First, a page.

Volunteer Minister Ayal Lindeman
Paying Back a Debt of Honor
Serving in Japan in the wake of the earthquake and tsunami, New Yorker and Scientology Volunteer Minister Ayal Lindeman is committed to repaying the help given New York after the 9/11 terrorist attacks.
Scientology Volunteer Minister Ayal Lindeman, 54, from Rockland County, New York, is serving in Japan as part of the Scientology Disaster Response Team to help the country deal with the devastating effects of the March 11, 2011, earthquake and tsunami.
“The world came to New York after 9/11,” says Lindeman. “I see my going to Japan as payment-in-part of a debt of honor.”
An emergency medical technician (EMT) for the past 20 years, Lindeman says his trial by fire came as a first responder at Ground Zero.
“As any New Yorker would tell you, to see the twin towers erupt and then disintegrate was a living nightmare,” he says.
A member of a volunteer ambulance corps, his team went into action when the country went into mutual aid/mass casualty incident mode and everyone was called to duty.
“Through those first days, when the reality of what had happened was still just sinking in, the incredible outpouring of help we saw from all over the world was a reaffirmation in the face of such an atrocity of the truly decent and humane nature of Man,” says Lindeman.
Two days later, when the search and rescue phase ended, his ambulance corps went on standby and Lindeman went to work with the Scientology Volunteer Ministers Disaster Response team operating in coordination with VOAD (Volunteers Organizations Active in Disasters). There, he assisted those faced with the daunting task left by the collapse of the towers, working at the volunteer field hospital, organizing supplies, arranging donations and doing anything else that was needed.
Lindeman went on to serve as a Scientology Volunteer Minister at other disaster sites, including Hurricanes Charlie, Ivan, Jean, Katrina and Rita.
Driven by these experiences to be able to do more, at age 52 Lindeman studied to become a licensed practical nurse. Completing LPN training the summer before the January 2010 Haiti earthquake, Lindeman’s initiation to his new profession was as a first responder in Port-au-Prince.
His nursing skills were put to the crucial test when he and one other medical professional took over four wards at the Port-au-Prince General Hospital. Many of the patients in these wards were those whose injuries or illnesses were simply beyond the available help, given the collapse of medical services and acute shortage of supplies and doctors.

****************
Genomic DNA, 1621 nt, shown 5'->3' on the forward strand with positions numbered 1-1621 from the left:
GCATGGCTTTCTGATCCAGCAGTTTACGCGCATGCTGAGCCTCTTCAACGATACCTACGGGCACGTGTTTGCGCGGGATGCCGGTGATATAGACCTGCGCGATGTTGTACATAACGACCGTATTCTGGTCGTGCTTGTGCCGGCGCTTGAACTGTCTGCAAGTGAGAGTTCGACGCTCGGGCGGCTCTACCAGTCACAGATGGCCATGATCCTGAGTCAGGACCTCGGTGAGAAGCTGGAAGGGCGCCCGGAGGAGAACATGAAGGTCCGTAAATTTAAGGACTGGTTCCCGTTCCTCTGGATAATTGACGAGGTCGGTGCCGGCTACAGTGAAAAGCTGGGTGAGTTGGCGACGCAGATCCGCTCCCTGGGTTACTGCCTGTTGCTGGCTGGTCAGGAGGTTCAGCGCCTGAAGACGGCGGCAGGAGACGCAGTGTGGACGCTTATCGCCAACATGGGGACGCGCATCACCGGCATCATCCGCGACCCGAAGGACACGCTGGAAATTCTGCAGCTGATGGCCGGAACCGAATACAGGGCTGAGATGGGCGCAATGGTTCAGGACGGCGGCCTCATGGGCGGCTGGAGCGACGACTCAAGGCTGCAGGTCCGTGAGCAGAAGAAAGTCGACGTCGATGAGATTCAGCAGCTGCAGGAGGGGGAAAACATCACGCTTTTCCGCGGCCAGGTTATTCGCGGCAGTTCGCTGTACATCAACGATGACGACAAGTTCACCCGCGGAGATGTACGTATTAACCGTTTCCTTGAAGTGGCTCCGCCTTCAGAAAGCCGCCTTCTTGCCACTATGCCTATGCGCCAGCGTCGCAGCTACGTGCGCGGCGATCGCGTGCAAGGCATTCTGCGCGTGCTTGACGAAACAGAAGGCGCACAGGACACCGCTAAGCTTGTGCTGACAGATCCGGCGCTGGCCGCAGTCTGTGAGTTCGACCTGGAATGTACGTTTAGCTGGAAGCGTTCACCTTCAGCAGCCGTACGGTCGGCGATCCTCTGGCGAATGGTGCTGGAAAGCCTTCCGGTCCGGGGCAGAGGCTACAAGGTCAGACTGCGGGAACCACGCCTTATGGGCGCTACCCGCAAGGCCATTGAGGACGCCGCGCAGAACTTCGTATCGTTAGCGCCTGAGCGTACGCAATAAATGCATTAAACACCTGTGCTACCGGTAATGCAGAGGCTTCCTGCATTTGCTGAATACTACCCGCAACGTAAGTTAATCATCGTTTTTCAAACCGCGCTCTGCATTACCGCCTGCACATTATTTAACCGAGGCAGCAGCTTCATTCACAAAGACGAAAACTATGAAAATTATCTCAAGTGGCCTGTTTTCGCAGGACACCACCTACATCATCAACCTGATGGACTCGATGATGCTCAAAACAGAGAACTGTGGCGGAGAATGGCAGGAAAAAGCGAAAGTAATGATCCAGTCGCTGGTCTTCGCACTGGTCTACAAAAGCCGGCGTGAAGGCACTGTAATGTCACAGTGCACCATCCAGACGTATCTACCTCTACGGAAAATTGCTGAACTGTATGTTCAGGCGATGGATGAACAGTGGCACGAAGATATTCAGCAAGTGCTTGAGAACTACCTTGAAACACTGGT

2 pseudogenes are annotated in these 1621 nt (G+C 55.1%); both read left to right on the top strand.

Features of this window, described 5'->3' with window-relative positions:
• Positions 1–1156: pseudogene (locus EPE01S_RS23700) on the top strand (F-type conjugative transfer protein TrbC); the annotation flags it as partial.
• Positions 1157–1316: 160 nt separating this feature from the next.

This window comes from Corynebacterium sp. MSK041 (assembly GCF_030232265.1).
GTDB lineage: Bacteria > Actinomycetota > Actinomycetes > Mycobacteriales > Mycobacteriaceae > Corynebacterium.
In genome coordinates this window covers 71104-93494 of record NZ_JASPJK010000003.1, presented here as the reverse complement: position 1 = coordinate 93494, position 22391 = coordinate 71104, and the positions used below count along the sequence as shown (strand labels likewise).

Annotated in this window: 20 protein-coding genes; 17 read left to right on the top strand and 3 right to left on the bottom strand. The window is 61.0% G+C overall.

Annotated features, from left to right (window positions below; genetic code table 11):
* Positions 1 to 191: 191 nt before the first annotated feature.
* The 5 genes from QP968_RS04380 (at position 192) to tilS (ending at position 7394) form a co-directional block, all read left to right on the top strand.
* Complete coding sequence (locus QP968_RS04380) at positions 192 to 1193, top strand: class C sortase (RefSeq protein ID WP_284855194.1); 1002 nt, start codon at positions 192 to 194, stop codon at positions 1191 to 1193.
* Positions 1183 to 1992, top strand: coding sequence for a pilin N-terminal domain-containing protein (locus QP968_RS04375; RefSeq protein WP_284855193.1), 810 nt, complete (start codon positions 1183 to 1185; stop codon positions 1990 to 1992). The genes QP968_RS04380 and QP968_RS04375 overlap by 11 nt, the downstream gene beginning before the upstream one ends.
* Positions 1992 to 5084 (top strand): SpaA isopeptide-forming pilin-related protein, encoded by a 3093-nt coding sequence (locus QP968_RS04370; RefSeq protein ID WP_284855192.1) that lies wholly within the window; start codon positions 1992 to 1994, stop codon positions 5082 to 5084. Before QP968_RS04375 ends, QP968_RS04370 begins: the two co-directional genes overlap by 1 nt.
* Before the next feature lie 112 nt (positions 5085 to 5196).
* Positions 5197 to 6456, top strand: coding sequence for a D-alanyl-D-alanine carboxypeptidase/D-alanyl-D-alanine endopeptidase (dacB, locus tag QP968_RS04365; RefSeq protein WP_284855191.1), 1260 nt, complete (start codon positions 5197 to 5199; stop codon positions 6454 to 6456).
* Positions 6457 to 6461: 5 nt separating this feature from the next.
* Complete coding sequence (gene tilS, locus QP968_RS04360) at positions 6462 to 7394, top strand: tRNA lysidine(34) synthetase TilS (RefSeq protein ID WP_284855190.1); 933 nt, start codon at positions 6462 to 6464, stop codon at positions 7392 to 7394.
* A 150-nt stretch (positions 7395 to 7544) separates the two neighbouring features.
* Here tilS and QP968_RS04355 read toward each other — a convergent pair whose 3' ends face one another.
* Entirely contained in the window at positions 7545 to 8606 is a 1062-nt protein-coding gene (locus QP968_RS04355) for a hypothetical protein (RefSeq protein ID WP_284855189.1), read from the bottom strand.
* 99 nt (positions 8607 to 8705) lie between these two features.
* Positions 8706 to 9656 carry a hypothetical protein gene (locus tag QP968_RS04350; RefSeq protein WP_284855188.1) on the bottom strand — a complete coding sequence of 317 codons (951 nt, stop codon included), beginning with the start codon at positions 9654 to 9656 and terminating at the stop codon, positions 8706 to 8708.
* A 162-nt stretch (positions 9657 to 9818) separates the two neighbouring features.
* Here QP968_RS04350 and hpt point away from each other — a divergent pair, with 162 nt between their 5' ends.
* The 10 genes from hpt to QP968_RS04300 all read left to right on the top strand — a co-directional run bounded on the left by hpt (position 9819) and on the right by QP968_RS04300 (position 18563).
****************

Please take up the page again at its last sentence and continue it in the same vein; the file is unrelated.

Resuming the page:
The staff of the hospital was decimated. Of those who survived the earthquake, many were burying or caring for families or friends who died or were seriously injured. Woefully undermanned, and unable to travel after dark, with a curfew in place throughout the city, hospital staff and volunteers left the patients at night in the hands of their families and fate, and walked in each morning to new fatalities.
“I’m pretty tough, but this place drove me to tears,” says Lindeman.
“We decided, ‘No more dying. Not on our shift, not on our wards. The deaths stop now.’ Pulling 18- to 20-hour shifts for days on end, whatever it took, we were true to our pledge—no other patients died for lack of care.”
One of Lindeman’s patients, a 22-year-old engineering student, refused the leg amputation that might well save his life but would make him a burden to his family and an outcast the rest of his life, or so he thought. Lindeman revived the young man’s will to live, arranged a prosthetic leg, visa and private hospital jet to the United States, hospital care, surgeries and physical therapy. Lindeman then helped raise the funds for the student to complete his recovery in America and he is working with a group that is helping the young man complete his engineering degree before returning to Haiti.
For his work at the Port-au-Prince General Hospital and University of Miami Medishare Hospital, in June 2010 Lindeman was recognized with a Nursing Office “Unsung Heroes Award.”
Lindeman was introduced to Scientology 41 years ago when he was 13. His mother had just passed away, leaving him devastated. His brother, a Scientologist, helped him with Scientology spiritual counseling.
“For the first time since she died I felt like I could come to terms with it. I snapped out of the grief,” he says.
Six years later, Lindeman began his Scientology studies in earnest, to learn to help others with the technology developed by L. Ron Hubbard. That year, he also became a Scientology Volunteer Minister.
Lindeman emphasizes that the Volunteer Ministers do not go into a disaster zone with preconceived ideas. They find out what officials and rescue personnel need and want and provide it.
“One of the worst effects of tragedy of the magnitude that occurred in Haiti and now in Japan, is the hopelessness it leaves in its wake,” says Lindeman. “The survivors suffer almost inconceivable loss—of loved ones and everything they own—and they face an uncertain future.
“I believe our most valuable contribution is our ability to revive hope. The Scientology Volunteer Ministers motto is ‘Something can be done about it,’ and when the people we help realize this is true, amazing things can happen.”
To learn about more about the Scientology Volunteer Ministers and view videos of Scientologists and the work they are doing to improve society, visit www.volunteerministers.org.
The Scientology Volunteer Minister program was initiated by Scientology Founder L. Ron Hubbard in 1976. There are now hundreds of thousands of people trained in the skills of a Volunteer Minister across 185 nations.